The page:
Bean is one of OS X’s little treasures. It’s a lightweight rich text editor that’s nimble, fast and offers just a teeny tiny bit more than Apple’s own TextEdit. And does all this for free.
Bean’s maker, James Hoover, stresses that his application isn’t intended as a replacement for Microsoft Word. If you love Word, stick with it. But if, like James, you think Word sometimes feels like too much – like “going out for lunch and getting this huge platter of greasy food when all you wanted was something light, like half a sandwich,” as he puts it – then Bean is an ideal and much more nimble alternative.
Wait, you say: TextEdit is all those things too. Why not just use that? You’re right, of course. TextEdit will do most of the basics that most people need. But if they need a few extra features, like writers who need a word count, Bean is the next step up the ladder. In our opinion, it’s a step worth taking.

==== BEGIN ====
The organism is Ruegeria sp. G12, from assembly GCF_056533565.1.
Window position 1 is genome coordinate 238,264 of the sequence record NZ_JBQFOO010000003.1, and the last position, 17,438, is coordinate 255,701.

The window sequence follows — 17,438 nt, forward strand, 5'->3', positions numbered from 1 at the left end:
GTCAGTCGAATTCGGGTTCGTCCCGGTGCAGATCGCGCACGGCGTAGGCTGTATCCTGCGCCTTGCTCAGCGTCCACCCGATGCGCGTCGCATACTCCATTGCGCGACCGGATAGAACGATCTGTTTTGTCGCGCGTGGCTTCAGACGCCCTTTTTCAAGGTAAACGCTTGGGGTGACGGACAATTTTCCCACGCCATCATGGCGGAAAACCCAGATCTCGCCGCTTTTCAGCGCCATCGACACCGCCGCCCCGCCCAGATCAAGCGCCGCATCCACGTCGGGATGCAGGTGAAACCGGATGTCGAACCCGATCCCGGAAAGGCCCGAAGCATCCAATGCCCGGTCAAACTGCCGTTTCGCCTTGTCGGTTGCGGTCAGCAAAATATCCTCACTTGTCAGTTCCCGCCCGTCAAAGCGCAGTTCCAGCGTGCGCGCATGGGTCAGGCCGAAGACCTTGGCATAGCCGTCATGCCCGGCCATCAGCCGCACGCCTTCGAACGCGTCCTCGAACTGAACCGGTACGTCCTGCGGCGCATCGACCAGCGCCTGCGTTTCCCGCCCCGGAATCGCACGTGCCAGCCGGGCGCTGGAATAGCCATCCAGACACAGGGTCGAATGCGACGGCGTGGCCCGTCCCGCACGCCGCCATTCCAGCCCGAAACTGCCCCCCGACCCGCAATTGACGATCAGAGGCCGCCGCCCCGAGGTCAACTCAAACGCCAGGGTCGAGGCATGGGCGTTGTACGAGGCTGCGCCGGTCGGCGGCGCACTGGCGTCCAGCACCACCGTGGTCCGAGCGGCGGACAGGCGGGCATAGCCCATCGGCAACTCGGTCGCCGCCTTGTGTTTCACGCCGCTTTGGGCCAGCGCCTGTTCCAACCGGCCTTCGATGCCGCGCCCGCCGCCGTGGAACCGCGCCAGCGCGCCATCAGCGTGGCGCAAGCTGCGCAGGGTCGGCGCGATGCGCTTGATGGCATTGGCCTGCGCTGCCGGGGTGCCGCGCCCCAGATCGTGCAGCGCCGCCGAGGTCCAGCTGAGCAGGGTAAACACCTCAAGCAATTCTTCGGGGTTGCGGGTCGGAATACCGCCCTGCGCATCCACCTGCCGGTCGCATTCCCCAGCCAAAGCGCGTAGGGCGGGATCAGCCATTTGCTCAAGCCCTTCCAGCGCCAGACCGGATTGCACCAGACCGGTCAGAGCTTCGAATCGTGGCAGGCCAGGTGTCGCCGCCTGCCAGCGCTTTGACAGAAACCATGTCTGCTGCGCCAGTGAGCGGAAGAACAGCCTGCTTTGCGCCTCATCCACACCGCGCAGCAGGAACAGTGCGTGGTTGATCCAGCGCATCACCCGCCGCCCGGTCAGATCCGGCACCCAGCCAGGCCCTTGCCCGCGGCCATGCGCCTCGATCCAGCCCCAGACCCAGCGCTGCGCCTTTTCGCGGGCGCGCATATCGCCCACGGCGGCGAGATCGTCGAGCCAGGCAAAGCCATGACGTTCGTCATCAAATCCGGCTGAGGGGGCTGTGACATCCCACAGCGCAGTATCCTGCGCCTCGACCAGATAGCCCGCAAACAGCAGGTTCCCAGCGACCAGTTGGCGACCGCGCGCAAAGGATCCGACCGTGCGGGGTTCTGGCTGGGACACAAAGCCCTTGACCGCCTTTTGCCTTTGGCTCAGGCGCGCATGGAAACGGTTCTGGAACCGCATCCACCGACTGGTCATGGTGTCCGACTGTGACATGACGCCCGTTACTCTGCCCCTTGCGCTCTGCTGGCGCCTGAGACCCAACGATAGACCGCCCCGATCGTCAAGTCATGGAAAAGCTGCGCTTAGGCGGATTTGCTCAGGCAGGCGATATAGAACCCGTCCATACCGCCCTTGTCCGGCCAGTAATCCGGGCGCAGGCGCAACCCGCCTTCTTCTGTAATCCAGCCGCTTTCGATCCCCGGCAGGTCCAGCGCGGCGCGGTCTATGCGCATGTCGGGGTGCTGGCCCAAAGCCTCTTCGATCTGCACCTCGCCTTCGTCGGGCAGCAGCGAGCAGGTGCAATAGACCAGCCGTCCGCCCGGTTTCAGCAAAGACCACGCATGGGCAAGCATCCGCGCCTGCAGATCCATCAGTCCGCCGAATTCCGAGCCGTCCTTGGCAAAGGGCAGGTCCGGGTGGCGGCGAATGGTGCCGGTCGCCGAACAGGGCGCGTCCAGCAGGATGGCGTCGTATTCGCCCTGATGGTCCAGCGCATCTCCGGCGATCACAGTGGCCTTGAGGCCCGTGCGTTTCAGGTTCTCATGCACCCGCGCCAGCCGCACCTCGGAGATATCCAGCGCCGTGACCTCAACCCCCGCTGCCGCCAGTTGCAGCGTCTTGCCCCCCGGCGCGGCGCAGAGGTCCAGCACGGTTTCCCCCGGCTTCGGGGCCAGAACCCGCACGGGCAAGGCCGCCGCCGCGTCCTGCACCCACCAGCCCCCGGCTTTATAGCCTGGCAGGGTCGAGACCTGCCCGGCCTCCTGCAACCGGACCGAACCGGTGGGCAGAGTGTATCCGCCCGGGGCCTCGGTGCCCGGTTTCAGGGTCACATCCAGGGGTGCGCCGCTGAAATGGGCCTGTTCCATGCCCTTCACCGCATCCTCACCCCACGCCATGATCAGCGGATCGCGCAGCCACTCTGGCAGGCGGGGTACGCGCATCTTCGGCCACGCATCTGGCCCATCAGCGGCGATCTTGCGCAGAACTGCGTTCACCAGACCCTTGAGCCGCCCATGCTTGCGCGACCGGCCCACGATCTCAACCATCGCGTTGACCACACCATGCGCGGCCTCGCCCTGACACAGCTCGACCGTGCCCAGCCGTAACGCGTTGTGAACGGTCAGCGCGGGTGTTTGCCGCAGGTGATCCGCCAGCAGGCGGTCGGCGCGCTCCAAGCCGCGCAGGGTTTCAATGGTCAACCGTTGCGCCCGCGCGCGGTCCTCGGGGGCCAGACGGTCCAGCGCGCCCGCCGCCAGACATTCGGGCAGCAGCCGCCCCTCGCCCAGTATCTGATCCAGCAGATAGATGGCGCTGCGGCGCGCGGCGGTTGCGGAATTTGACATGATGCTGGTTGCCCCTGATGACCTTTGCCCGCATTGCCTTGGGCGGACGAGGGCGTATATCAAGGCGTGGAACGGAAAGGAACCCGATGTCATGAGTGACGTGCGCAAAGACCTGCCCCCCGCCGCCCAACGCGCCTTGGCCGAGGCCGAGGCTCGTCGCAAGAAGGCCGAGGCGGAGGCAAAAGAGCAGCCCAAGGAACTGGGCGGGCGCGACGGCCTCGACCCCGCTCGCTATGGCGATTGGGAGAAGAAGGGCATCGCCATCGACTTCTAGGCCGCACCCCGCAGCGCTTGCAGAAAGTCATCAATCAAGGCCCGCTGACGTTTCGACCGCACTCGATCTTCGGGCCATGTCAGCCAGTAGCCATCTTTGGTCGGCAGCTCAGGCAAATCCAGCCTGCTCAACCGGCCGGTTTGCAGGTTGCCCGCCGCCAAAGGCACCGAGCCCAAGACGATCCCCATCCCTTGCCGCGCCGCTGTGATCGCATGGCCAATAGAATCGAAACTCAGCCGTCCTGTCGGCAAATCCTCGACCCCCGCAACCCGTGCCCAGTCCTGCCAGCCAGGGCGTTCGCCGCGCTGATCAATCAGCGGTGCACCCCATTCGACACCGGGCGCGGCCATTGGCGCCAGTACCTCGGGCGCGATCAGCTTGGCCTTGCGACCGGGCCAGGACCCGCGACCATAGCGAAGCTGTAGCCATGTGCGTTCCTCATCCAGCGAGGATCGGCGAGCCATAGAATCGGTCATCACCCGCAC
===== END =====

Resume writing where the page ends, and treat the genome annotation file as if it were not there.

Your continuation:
It doesn’t do footnotes and floating graphics. But it does do a live word count, document statistics, auto saving and backups, a nice full screen mode, and lots more.
This is all old news to the Mac minimalists and the text editor aficionados who’ve been trying out various text apps for various purposes over the years. But that doesn’t stop us thinking that Bean is one of those apps that rarely gets the recognition it deserves.
It’s one of our old favorites. One thing it does deserve, then, is a place in your Applications folder; which is why we’ve included it in our list of 50 Mac Essentials.
For those of you who enjoy posts comparing the merits of all things text-edity and word-processy, this post today at appstorm.net will be write (ahem) up your alley.